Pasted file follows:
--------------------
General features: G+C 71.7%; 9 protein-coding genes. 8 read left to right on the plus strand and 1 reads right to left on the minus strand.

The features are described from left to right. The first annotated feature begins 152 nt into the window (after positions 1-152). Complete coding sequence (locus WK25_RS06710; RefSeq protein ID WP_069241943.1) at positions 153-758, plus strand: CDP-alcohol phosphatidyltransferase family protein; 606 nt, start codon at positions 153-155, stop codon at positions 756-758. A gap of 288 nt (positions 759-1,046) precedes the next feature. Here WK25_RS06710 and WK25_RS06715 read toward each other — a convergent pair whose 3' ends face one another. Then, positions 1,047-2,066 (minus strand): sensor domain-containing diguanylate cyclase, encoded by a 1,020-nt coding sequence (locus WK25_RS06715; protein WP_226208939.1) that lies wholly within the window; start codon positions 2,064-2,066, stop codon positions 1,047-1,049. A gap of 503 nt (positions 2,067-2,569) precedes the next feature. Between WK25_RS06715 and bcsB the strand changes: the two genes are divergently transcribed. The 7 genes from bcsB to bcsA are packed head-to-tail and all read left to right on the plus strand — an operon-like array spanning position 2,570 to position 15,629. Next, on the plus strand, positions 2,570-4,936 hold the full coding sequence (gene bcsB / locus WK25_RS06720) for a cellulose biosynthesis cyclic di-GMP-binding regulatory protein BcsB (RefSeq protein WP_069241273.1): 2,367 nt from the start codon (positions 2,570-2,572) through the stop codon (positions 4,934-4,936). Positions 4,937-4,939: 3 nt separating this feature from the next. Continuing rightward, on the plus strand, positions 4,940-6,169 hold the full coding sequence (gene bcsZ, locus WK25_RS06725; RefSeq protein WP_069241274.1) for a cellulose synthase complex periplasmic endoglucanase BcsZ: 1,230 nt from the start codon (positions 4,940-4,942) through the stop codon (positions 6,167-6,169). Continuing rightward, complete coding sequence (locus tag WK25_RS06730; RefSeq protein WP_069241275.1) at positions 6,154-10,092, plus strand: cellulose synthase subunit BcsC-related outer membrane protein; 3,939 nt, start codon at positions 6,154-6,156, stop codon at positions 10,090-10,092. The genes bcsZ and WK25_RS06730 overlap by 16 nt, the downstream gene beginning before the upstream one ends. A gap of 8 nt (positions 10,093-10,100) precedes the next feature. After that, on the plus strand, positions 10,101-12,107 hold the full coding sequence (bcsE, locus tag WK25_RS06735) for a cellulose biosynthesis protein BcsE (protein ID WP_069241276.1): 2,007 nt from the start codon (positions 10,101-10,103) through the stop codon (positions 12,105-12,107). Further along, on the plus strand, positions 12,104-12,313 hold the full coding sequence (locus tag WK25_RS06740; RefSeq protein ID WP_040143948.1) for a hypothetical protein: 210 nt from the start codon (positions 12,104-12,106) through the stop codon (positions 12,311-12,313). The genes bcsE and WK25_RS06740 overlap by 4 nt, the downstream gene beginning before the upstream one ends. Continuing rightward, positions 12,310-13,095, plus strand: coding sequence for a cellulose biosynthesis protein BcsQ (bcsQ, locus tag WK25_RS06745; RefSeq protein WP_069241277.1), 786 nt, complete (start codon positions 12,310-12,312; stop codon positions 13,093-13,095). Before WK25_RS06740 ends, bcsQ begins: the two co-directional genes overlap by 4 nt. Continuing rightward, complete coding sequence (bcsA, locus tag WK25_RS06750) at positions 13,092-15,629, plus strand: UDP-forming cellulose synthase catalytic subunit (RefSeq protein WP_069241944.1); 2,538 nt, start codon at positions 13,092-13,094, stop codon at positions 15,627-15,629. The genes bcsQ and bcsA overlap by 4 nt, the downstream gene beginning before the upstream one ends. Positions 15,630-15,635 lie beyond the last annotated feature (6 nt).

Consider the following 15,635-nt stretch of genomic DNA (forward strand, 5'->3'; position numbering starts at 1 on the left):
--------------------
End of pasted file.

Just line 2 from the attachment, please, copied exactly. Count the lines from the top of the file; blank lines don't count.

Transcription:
The features are described from left to right. The first annotated feature begins 152 nt into the window (after positions 1-152). Complete coding sequence (locus WK25_RS06710; RefSeq protein ID WP_069241943.1) at positions 153-758, plus strand: CDP-alcohol phosphatidyltransferase family protein; 606 nt, start codon at positions 153-155, stop codon at positions 756-758. A gap of 288 nt (positions 759-1,046) precedes the next feature. Here WK25_RS06710 and WK25_RS06715 read toward each other — a convergent pair whose 3' ends face one another. Then, positions 1,047-2,066 (minus strand): sensor domain-containing diguanylate cyclase, encoded by a 1,020-nt coding sequence (locus WK25_RS06715; protein WP_226208939.1) that lies wholly within the window; start codon positions 2,064-2,066, stop codon positions 1,047-1,049. A gap of 503 nt (positions 2,067-2,569) precedes the next feature. Between WK25_RS06715 and bcsB the strand changes: the two genes are divergently transcribed. The 7 genes from bcsB to bcsA are packed head-to-tail and all read left to right on the plus strand — an operon-like array spanning position 2,570 to position 15,629. Next, on the plus strand, positions 2,570-4,936 hold the full coding sequence (gene bcsB / locus WK25_RS06720) for a cellulose biosynthesis cyclic di-GMP-binding regulatory protein BcsB (RefSeq protein WP_069241273.1): 2,367 nt from the start codon (positions 2,570-2,572) through the stop codon (positions 4,934-4,936). Positions 4,937-4,939: 3 nt separating this feature from the next. Continuing rightward, on the plus strand, positions 4,940-6,169 hold the full coding sequence (gene bcsZ, locus WK25_RS06725; RefSeq protein WP_069241274.1) for a cellulose synthase complex periplasmic endoglucanase BcsZ: 1,230 nt from the start codon (positions 4,940-4,942) through the stop codon (positions 6,167-6,169). Continuing rightward, complete coding sequence (locus tag WK25_RS06730; RefSeq protein WP_069241275.1) at positions 6,154-10,092, plus strand: cellulose synthase subunit BcsC-related outer membrane protein; 3,939 nt, start codon at positions 6,154-6,156, stop codon at positions 10,090-10,092. The genes bcsZ and WK25_RS06730 overlap by 16 nt, the downstream gene beginning before the upstream one ends. A gap of 8 nt (positions 10,093-10,100) precedes the next feature. After that, on the plus strand, positions 10,101-12,107 hold the full coding sequence (bcsE, locus tag WK25_RS06735) for a cellulose biosynthesis protein BcsE (protein ID WP_069241276.1): 2,007 nt from the start codon (positions 10,101-10,103) through the stop codon (positions 12,105-12,107). Further along, on the plus strand, positions 12,104-12,313 hold the full coding sequence (locus tag WK25_RS06740; RefSeq protein ID WP_040143948.1) for a hypothetical protein: 210 nt from the start codon (positions 12,104-12,106) through the stop codon (positions 12,311-12,313). The genes bcsE and WK25_RS06740 overlap by 4 nt, the downstream gene beginning before the upstream one ends. Continuing rightward, positions 12,310-13,095, plus strand: coding sequence for a cellulose biosynthesis protein BcsQ (bcsQ, locus tag WK25_RS06745; RefSeq protein WP_069241277.1), 786 nt, complete (start codon positions 12,310-12,312; stop codon positions 13,093-13,095). Before WK25_RS06740 ends, bcsQ begins: the two co-directional genes overlap by 4 nt. Continuing rightward, complete coding sequence (bcsA, locus tag WK25_RS06750) at positions 13,092-15,629, plus strand: UDP-forming cellulose synthase catalytic subunit (RefSeq protein WP_069241944.1); 2,538 nt, start codon at positions 13,092-13,094, stop codon at positions 15,627-15,629. The genes bcsQ and bcsA overlap by 4 nt, the downstream gene beginning before the upstream one ends. Positions 15,630-15,635 lie beyond the last annotated feature (6 nt).